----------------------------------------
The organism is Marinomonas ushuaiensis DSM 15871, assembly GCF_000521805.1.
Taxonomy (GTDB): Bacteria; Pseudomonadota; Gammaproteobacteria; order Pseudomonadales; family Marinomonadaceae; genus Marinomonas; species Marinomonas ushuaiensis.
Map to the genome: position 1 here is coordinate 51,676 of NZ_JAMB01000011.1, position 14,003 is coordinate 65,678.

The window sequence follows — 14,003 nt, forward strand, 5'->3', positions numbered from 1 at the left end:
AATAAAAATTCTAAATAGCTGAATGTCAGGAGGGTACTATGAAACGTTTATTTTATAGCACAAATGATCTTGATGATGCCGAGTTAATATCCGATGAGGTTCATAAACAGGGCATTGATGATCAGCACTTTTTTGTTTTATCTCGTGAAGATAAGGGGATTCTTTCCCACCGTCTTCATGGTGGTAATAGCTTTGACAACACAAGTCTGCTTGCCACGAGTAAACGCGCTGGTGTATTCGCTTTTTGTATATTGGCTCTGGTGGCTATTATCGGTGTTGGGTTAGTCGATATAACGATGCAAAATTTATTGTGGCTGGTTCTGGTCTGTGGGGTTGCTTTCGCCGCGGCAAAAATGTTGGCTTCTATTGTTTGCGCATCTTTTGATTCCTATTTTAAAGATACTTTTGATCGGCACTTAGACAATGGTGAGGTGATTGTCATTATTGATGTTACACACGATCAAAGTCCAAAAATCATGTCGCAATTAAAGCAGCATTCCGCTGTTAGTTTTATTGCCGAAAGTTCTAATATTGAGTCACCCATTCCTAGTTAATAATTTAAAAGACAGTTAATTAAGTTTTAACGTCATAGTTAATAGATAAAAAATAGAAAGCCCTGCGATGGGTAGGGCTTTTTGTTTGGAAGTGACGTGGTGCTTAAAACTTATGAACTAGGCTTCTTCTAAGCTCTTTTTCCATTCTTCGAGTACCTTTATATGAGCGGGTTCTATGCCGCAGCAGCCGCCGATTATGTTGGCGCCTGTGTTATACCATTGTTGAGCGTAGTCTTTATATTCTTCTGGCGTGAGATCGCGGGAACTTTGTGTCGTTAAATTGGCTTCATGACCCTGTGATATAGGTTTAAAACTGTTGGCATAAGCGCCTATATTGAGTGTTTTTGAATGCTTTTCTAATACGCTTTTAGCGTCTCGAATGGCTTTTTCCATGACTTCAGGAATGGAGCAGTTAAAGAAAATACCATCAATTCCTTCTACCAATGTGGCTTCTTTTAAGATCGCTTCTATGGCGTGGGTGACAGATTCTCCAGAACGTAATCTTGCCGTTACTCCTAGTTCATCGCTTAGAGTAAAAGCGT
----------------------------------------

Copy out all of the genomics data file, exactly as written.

The organism is Marinomonas ushuaiensis DSM 15871, assembly GCF_000521805.1.
Taxonomy (GTDB): Bacteria; Pseudomonadota; Gammaproteobacteria; order Pseudomonadales; family Marinomonadaceae; genus Marinomonas; species Marinomonas ushuaiensis.
Map to the genome: position 1 here is coordinate 51,676 of NZ_JAMB01000011.1, position 14,003 is coordinate 65,678.

The window sequence follows — 14,003 nt, forward strand, 5'->3', positions numbered from 1 at the left end:
AATAAAAATTCTAAATAGCTGAATGTCAGGAGGGTACTATGAAACGTTTATTTTATAGCACAAATGATCTTGATGATGCCGAGTTAATATCCGATGAGGTTCATAAACAGGGCATTGATGATCAGCACTTTTTTGTTTTATCTCGTGAAGATAAGGGGATTCTTTCCCACCGTCTTCATGGTGGTAATAGCTTTGACAACACAAGTCTGCTTGCCACGAGTAAACGCGCTGGTGTATTCGCTTTTTGTATATTGGCTCTGGTGGCTATTATCGGTGTTGGGTTAGTCGATATAACGATGCAAAATTTATTGTGGCTGGTTCTGGTCTGTGGGGTTGCTTTCGCCGCGGCAAAAATGTTGGCTTCTATTGTTTGCGCATCTTTTGATTCCTATTTTAAAGATACTTTTGATCGGCACTTAGACAATGGTGAGGTGATTGTCATTATTGATGTTACACACGATCAAAGTCCAAAAATCATGTCGCAATTAAAGCAGCATTCCGCTGTTAGTTTTATTGCCGAAAGTTCTAATATTGAGTCACCCATTCCTAGTTAATAATTTAAAAGACAGTTAATTAAGTTTTAACGTCATAGTTAATAGATAAAAAATAGAAAGCCCTGCGATGGGTAGGGCTTTTTGTTTGGAAGTGACGTGGTGCTTAAAACTTATGAACTAGGCTTCTTCTAAGCTCTTTTTCCATTCTTCGAGTACCTTTATATGAGCGGGTTCTATGCCGCAGCAGCCGCCGATTATGTTGGCGCCTGTGTTATACCATTGTTGAGCGTAGTCTTTATATTCTTCTGGCGTGAGATCGCGGGAACTTTGTGTCGTTAAATTGGCTTCATGACCCTGTGATATAGGTTTAAAACTGTTGGCATAAGCGCCTATATTGAGTGTTTTTGAATGCTTTTCTAATACGCTTTTAGCGTCTCGAATGGCTTTTTCCATGACTTCAGGAATGGAGCAGTTAAAGAAAATACCATCAATTCCTTCTACCAATGTGGCTTCTTTTAAGATCGCTTCTATGGCGTGGGTGACAGATTCTCCAGAACGTAATCTTGCCGTTACTCCTAGTTCATCGCTTAGAGTAAAAGCGT